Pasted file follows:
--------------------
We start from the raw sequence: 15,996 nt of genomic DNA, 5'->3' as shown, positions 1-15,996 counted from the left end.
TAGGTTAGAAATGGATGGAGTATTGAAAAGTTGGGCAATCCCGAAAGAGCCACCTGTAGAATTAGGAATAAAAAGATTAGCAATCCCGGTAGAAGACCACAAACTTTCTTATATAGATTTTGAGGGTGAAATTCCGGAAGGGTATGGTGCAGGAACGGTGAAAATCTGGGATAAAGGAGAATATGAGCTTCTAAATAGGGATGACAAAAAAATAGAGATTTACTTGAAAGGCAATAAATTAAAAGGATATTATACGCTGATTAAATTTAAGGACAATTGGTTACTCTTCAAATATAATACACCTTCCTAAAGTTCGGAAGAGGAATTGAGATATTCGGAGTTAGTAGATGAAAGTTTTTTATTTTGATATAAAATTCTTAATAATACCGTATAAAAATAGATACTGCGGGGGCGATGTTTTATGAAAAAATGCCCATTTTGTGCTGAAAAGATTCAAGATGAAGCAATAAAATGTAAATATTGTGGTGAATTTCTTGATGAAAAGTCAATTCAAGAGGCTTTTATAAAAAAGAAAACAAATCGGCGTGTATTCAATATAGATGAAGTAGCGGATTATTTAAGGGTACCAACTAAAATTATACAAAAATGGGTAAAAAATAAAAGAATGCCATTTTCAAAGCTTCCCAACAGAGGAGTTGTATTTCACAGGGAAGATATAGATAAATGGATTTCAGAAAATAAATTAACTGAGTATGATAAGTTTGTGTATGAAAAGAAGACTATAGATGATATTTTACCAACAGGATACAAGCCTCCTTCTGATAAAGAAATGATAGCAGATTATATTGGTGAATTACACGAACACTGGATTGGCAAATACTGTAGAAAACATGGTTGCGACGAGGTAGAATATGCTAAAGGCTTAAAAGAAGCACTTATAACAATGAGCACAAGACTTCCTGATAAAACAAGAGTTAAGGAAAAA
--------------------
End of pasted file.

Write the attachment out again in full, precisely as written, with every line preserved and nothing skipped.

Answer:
We start from the raw sequence: 15,996 nt of genomic DNA, 5'->3' as shown, positions 1-15,996 counted from the left end.
TAGGTTAGAAATGGATGGAGTATTGAAAAGTTGGGCAATCCCGAAAGAGCCACCTGTAGAATTAGGAATAAAAAGATTAGCAATCCCGGTAGAAGACCACAAACTTTCTTATATAGATTTTGAGGGTGAAATTCCGGAAGGGTATGGTGCAGGAACGGTGAAAATCTGGGATAAAGGAGAATATGAGCTTCTAAATAGGGATGACAAAAAAATAGAGATTTACTTGAAAGGCAATAAATTAAAAGGATATTATACGCTGATTAAATTTAAGGACAATTGGTTACTCTTCAAATATAATACACCTTCCTAAAGTTCGGAAGAGGAATTGAGATATTCGGAGTTAGTAGATGAAAGTTTTTTATTTTGATATAAAATTCTTAATAATACCGTATAAAAATAGATACTGCGGGGGCGATGTTTTATGAAAAAATGCCCATTTTGTGCTGAAAAGATTCAAGATGAAGCAATAAAATGTAAATATTGTGGTGAATTTCTTGATGAAAAGTCAATTCAAGAGGCTTTTATAAAAAAGAAAACAAATCGGCGTGTATTCAATATAGATGAAGTAGCGGATTATTTAAGGGTACCAACTAAAATTATACAAAAATGGGTAAAAAATAAAAGAATGCCATTTTCAAAGCTTCCCAACAGAGGAGTTGTATTTCACAGGGAAGATATAGATAAATGGATTTCAGAAAATAAATTAACTGAGTATGATAAGTTTGTGTATGAAAAGAAGACTATAGATGATATTTTACCAACAGGATACAAGCCTCCTTCTGATAAAGAAATGATAGCAGATTATATTGGTGAATTACACGAACACTGGATTGGCAAATACTGTAGAAAACATGGTTGCGACGAGGTAGAATATGCTAAAGGCTTAAAAGAAGCACTTATAACAATGAGCACAAGACTTCCTGATAAAACAAGAGTTAAGGAAAAA